Starting the next novel…

I always seem to do two books in each genre. After resisting the pattern for months, I have bowed to the inevitable. DOC, which will be out in May, focuses on one half of the West’s most famous friendship, telling the story of Doc Holliday’s short and tragic life. I’m now committed to a second Western, which will center on Wyatt Earp, on what led to the gunfight at the O.K. Corral, and on the long and bitter aftermath of the bloodbath known as the Earp Vendetta.

Why did I hesitate? Easy. A dozen movies have told this story. Entire forests have been sacrificed to pulp novels and moment-by-moment histories about what happened during those 30 seconds in Tombstone, Arizona.

I always try to bring something new to hoariest subjects of the genres I tackle. Often, it’s the women in my story who bend a genre in an unexpected direction. In DOC, Kate Harony, Bessie Earp and Isabelle Wright each shine a light on their own lives and those of the men they love, but I just didn’t see how I could bring anything new to Tombstone.

Then I found a used copy of I MARRIED WYATT EARP by Josephine Marcus Earp (Glenn Boyer, ed., Longmeadow Press, Stamford CT, 1976). What hooked me was a comment by one of Wyatt’s nephews. “No one could convince me that Wyatt was a killer — he lived with Josie for fifty years!”

I had to check with the Library of Congress to figure out if I MARRIED WYATT EARP a novel disguised as a memoir or really classified as nonfiction. Turns out, it is the version of her life with Wyatt that Josie Earp wanted us to have.

The woman who lived with Wyatt Earp for so long was not a simple girl. If John Henry Holliday was an American Odysseus, “a wily man made moreso by his wanderings,” then Wyatt Earp was the Achilles of an American Iliad. Josie would have us believe she was the young and innocent Briseis, but she is the story’s Helen, an ambiguous figure at the heart of a war rooted in her faithlessness to a man who didn’t deserve fidelity.

The other thing that pushed me toward a sort of sequel to DOC was reading Hillary Mantel’s wonderful novel WOLF HALL, which redefines Thomas Cromwell, Anne Boleyn and Henry the VIII. The moment I finished reading that massive book, I thought, “Oh, man! I hope she does the other four wives next!” And it occurred to me that readers might have the same reaction when they finish DOC. That novel is tightly structured around a single year of Doc’s life, but it alludes to the gunfight in Tombstone, and I hope that my readers will be as eager for a follow-on story as I was when I finished WOLF HALL.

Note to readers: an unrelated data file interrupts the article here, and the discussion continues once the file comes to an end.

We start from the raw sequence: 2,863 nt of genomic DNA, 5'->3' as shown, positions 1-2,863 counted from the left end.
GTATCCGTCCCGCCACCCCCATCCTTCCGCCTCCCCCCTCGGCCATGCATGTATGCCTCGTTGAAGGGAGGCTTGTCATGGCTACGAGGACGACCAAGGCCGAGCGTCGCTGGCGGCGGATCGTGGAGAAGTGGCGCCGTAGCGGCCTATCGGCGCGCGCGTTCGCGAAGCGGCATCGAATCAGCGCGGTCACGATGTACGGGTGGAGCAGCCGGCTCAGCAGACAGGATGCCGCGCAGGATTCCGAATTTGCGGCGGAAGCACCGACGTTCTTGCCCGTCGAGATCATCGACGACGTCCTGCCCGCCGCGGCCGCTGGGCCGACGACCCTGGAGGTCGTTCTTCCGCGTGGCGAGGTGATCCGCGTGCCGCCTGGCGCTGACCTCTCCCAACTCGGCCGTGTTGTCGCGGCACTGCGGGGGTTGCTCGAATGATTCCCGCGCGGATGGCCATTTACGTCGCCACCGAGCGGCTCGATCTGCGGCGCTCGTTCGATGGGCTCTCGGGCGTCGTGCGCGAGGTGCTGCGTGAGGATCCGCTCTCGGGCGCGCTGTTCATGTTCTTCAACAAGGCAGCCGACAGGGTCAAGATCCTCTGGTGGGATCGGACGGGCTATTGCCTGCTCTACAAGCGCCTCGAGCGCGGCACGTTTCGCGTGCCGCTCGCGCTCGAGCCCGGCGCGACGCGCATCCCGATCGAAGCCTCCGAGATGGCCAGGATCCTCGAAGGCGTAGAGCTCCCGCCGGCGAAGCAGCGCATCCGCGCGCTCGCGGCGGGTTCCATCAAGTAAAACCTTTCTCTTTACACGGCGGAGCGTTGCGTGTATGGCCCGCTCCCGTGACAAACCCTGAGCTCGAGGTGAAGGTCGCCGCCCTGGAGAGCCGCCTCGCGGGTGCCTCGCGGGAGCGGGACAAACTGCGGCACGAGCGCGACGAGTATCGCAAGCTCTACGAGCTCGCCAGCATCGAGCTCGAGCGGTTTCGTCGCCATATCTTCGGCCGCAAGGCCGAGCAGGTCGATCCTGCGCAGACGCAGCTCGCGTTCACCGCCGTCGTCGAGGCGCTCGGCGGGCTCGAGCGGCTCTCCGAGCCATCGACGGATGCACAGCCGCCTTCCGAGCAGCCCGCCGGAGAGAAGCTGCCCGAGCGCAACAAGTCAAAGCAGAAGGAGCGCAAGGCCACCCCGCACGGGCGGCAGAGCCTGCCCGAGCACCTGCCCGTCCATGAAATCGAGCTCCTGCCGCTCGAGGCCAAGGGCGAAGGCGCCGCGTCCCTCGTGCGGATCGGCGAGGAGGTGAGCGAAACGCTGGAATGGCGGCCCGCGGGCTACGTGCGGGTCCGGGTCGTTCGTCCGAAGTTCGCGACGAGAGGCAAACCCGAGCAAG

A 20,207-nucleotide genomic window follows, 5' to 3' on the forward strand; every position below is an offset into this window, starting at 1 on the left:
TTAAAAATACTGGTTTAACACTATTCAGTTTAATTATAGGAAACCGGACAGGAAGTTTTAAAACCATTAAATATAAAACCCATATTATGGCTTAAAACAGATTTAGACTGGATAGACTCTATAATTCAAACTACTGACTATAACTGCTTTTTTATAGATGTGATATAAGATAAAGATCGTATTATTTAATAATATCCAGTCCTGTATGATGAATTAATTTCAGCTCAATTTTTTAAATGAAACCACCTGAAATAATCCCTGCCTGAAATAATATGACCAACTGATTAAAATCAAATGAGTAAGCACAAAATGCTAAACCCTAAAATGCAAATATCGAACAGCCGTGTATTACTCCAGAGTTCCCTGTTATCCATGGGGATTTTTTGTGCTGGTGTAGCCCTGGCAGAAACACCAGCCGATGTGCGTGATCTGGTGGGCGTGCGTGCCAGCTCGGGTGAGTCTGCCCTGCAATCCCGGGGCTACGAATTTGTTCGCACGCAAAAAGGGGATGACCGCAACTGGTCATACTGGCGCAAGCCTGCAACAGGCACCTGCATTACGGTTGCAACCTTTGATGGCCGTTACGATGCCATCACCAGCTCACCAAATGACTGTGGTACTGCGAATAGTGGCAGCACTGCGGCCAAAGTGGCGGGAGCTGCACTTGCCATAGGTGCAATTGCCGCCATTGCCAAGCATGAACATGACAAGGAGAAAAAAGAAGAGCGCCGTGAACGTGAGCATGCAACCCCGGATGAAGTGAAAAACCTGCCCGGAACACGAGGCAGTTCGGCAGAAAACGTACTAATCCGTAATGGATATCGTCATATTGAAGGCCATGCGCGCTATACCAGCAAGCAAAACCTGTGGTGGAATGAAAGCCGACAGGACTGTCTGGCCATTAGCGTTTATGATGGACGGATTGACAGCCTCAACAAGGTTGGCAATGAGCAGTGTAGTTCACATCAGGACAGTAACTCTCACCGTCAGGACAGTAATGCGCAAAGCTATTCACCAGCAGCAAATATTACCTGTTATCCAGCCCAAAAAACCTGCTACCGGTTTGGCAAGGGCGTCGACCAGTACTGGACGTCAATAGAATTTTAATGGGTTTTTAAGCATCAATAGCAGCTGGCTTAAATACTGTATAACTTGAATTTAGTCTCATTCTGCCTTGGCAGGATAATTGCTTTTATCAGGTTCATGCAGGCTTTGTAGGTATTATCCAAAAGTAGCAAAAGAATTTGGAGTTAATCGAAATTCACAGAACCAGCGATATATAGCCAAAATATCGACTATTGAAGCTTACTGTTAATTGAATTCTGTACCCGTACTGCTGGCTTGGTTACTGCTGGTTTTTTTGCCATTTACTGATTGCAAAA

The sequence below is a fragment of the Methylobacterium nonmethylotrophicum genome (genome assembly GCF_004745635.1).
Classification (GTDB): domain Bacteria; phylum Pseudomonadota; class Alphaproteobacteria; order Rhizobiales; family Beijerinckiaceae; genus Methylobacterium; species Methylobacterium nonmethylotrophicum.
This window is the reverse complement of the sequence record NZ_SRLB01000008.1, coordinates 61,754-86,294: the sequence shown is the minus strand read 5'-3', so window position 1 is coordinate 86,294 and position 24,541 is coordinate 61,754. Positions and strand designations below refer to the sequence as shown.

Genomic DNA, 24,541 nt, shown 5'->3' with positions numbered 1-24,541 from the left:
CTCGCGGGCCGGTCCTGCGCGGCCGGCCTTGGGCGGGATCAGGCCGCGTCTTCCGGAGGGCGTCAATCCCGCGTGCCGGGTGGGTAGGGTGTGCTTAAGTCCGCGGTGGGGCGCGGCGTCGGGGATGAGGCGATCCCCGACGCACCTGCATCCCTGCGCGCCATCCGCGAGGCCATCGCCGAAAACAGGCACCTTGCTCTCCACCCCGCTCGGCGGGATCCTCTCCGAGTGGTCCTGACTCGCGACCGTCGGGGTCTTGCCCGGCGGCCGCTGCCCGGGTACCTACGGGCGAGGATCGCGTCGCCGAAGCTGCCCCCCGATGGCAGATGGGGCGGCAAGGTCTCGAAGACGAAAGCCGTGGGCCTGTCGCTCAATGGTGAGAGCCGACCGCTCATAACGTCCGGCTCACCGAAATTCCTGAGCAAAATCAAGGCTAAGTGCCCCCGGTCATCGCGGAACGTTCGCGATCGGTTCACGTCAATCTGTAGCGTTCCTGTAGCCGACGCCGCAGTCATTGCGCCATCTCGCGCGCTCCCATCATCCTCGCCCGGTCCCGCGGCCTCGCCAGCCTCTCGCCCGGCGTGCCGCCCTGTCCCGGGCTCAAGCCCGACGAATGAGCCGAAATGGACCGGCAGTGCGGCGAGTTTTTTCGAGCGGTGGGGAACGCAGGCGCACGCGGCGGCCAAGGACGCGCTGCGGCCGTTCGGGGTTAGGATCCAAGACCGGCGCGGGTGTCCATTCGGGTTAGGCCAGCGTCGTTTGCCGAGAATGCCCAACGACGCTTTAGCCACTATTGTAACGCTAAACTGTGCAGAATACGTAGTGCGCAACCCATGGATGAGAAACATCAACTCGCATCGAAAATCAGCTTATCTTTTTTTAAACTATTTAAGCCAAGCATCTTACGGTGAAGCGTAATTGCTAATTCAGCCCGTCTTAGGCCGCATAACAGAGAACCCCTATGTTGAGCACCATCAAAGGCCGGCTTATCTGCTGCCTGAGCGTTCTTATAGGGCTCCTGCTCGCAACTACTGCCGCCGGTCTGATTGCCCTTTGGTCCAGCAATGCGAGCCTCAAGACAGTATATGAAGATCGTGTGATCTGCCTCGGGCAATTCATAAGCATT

The first step has been to assemble a shoeboxful of index cards that track each historical figure’s movements year by year, day by day, and sometimes hour by hour. This book feels something like A THREAD OF GRACE because it has a strict historical timeline that must be followed if my story is going to elucidate history. After that, I’ve got to work through about 24-linear feet of bookshelves devoted to the background reading I need to do.

I don’t know yet what the title will be. Maybe just WYATT, which is the obvious title for a companion to DOC. But I have also imagined a book cover with a tombstone into which the title has been carved: THE CURE FOR ANGER.  In any case, the first chapter starts with Josie, and it begins:

She learned to lie from her father.

22 thoughts on “Starting the next novel…

  1. Wyatt didn’t deserve fidelity?! I beg to differ. I love him and can’t wait to have you devote more time to him.

  2. Thanks for the news! Sounds fascinating!
    Since you are in Western mode, I am wondering if you have seen the Coens’ True Grit, and what you think of it?

  3. O boy, this is exciting. I too loved “Wolf Hall” and have since gotten a tad resentful of treatments that present Cromwell as an utter slithering worm — that book was a revelation, much as Josephine Tey’s “Daughter of Time” was about Richard III. Back to the Old West: I am now reading Nathaniel Philbrick’s “The Last Stand” — I’ve always loathed Custer but there are sides of him I’ve missed, and I guess I got my views of him from one of my all-time favorite books, “Little Big Man.” Trying to find truth in all this…what a challenge!

  4. The weirdest thing about Wyatt Earp is that he is buried in a Jewish cemetery in Colma, just outside San Francisco. I keep promising myself that the next time I’m in San Francisco, which is my hometown, and go to visit my parents’ graves, I’ll go see Wyatt Earp’s too (and Josie’s, of course).